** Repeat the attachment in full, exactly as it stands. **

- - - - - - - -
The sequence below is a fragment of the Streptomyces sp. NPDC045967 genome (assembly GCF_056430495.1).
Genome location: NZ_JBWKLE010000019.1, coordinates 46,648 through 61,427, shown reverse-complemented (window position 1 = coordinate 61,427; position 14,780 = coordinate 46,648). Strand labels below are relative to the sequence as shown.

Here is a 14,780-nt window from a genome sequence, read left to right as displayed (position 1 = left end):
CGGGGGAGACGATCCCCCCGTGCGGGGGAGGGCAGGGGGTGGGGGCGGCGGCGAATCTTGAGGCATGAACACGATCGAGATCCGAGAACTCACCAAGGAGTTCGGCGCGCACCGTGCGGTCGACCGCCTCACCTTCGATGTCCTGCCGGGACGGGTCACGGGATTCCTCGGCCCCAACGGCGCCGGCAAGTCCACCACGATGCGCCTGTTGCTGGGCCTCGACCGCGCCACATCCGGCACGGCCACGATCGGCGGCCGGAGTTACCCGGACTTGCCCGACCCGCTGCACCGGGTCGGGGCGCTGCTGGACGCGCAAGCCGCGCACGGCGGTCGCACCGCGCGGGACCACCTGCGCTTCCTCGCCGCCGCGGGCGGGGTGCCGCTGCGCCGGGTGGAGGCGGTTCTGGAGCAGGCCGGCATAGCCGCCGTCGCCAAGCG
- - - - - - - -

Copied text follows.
The sequence below is a fragment of the Streptomyces sp. NPDC045967 genome (assembly GCF_056430495.1).
Genome location: NZ_JBWKLE010000019.1, coordinates 46,648 through 61,427, shown reverse-complemented (window position 1 = coordinate 61,427; position 14,780 = coordinate 46,648). Strand labels below are relative to the sequence as shown.

Here is a 14,780-nt window from a genome sequence, read left to right as displayed (position 1 = left end):
CGGGGGAGACGATCCCCCCGTGCGGGGGAGGGCAGGGGGTGGGGGCGGCGGCGAATCTTGAGGCATGAACACGATCGAGATCCGAGAACTCACCAAGGAGTTCGGCGCGCACCGTGCGGTCGACCGCCTCACCTTCGATGTCCTGCCGGGACGGGTCACGGGATTCCTCGGCCCCAACGGCGCCGGCAAGTCCACCACGATGCGCCTGTTGCTGGGCCTCGACCGCGCCACATCCGGCACGGCCACGATCGGCGGCCGGAGTTACCCGGACTTGCCCGACCCGCTGCACCGGGTCGGGGCGCTGCTGGACGCGCAAGCCGCGCACGGCGGTCGCACCGCGCGGGACCACCTGCGCTTCCTCGCCGCCGCGGGCGGGGTGCCGCTGCGCCGGGTGGAGGCGGTTCTGGAGCAGGCCGGCATAGCCGCCGTCGCCAAGCG